Home > climate change, philosophy > >A theory that explains everything explains nothing

>A theory that explains everything explains nothing

> I have been a little ticked at the number of times global warming is mentioned in connection with particular events when there is no association even reasoned. I guess, instead, I should be amused at the foolishness of men, except their political aspirations are too great and intentioned policies too invasive.

The associations of events with (non-existent) global warming remind me of the evolutionists just-so stories, people passing off their fantasies as fact. The concept that completely-fictional-stories-that-people-imagine-could-have-possibly-happened is even remotely representative of proper scientific investigation is ridiculous.

The claim that global warming is causing any current crisis is also ridiculous. The concern is future warming (albeit the near future). There has been no significant warming effect that one can currently blame CO2 for, and it looks like there may have been some cooling over the last few years.

John Brignell has compiled a list of all the things attributed to global warming, from acne to yellow fever. His list includes contradictory examples such as more and less hurricanes, more and less coral growth, warming and cooling, more and less maple syrup. (Some of the links are not effects, rather actions that people have advocated to halt global warming).

Now a cause can have more than one effect and even opposite effects depending on the conditions, but when a cause is claimed to result in every possible event it cannot true—based on the Law of Non Contradiction. A theory that explains everything really explains nothing. It is not predictive and it is not falsifiable. If global warming is claimed to cause everything how can it possibly be disproved?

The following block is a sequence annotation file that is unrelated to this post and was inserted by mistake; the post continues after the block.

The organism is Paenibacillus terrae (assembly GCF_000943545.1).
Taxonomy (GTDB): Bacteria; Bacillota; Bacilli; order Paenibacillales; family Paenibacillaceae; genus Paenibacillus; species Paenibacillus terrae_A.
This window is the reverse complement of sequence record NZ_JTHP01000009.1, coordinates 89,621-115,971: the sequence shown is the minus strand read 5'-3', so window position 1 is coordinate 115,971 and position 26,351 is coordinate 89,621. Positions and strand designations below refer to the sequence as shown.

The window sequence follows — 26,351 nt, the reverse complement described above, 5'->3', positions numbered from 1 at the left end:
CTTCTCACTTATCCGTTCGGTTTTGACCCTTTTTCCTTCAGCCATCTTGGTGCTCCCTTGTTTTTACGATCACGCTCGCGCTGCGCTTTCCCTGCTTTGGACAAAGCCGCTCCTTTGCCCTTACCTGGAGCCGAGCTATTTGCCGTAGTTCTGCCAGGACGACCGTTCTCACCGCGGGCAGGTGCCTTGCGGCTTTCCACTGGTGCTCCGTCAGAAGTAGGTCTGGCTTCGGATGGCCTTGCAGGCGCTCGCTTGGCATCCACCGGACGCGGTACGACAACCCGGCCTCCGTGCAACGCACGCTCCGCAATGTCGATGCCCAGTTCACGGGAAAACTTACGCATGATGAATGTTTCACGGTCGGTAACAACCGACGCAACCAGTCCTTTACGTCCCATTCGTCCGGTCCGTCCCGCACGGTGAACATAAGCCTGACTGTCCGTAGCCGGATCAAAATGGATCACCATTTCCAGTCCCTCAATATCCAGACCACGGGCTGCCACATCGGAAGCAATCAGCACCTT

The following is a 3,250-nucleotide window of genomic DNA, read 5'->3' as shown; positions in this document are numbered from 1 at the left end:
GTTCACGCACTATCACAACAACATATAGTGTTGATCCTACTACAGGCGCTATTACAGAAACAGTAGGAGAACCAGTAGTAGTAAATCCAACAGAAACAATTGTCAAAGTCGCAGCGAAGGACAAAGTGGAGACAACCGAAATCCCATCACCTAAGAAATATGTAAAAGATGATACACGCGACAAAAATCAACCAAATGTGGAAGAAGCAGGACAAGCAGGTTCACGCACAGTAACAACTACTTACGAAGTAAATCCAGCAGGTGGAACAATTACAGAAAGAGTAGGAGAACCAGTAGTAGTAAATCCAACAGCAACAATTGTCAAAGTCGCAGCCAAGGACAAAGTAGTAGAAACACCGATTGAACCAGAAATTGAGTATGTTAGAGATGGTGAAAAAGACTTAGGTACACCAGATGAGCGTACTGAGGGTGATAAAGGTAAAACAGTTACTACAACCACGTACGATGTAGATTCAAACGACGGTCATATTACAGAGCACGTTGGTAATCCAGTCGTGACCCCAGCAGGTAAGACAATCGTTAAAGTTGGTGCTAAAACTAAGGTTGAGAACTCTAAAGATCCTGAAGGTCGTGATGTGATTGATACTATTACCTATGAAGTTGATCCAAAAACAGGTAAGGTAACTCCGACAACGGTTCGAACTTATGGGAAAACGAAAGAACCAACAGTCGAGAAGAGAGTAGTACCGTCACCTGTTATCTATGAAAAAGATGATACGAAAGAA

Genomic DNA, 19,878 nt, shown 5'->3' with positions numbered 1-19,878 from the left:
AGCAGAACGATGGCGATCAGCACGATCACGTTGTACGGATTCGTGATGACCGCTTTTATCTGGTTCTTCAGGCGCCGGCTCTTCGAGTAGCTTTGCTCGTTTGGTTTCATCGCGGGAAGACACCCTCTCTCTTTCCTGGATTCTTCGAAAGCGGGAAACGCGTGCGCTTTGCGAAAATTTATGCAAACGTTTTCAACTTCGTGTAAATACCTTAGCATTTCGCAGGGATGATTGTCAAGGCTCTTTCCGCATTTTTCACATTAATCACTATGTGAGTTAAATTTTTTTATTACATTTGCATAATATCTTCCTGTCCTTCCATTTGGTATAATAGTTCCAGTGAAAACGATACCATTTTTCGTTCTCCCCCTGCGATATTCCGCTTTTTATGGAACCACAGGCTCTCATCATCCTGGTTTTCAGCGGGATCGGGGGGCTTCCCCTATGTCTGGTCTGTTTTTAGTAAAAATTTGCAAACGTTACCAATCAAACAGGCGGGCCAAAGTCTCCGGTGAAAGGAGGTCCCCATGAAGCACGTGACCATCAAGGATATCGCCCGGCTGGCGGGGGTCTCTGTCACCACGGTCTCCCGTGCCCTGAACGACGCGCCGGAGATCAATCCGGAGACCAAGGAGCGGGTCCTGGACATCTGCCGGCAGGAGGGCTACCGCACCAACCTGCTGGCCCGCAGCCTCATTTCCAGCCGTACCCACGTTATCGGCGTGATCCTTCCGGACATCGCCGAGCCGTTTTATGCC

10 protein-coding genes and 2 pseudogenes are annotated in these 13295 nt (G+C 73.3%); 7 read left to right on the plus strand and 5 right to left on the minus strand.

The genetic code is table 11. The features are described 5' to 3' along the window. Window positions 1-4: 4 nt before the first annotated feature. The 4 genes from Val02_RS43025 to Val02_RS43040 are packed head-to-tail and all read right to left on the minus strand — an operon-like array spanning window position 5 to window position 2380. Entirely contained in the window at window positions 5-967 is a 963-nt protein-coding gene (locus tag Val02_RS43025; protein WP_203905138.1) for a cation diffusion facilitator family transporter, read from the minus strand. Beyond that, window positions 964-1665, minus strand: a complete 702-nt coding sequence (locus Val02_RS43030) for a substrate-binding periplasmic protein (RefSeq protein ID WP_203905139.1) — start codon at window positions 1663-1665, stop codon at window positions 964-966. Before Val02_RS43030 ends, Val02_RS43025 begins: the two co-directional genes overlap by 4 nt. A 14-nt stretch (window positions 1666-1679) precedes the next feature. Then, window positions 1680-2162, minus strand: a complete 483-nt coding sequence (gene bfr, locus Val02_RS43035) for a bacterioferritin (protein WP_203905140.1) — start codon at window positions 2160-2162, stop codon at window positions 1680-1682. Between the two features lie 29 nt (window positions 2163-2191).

Categories: climate change, philosophy
  1. 2009 January 11 at 02:37

    I can only agree. Just this week in the ODT there was a scientist getting very heated about the idea that some other correspondent had put forward that perhaps not all science on the subject is as well-founded as scientists claim.
    Scientists don’t like to think they can ever be wrong, I suspect…!

  2. Mike
    2009 March 2 at 04:36

    Good post. i came upon it while surfing for “A theory that explains everything explains nothing”. i think it is attributable to a famous person. Do you know who?
    i’m writing a book about substance abuse. the field is dominated by biological reductionistic theories, which, of course, explain everything…and nothing.

  3. 2009 March 2 at 04:59

    Hi Mike. I am uncertain who, if anyone, made that comment. It sounds like something Karl Popper may have said. Or you could search wikiquote to get a lead.
    It is quite a common sentiment and I imagine the concept is alluded to frequently.

  4. 2009 March 9 at 20:47

    If it wasn’t Karl Popper he gets the attribution more often than anyone else! Thanks for introducing me to wikiquote….I’d never come across it until now.

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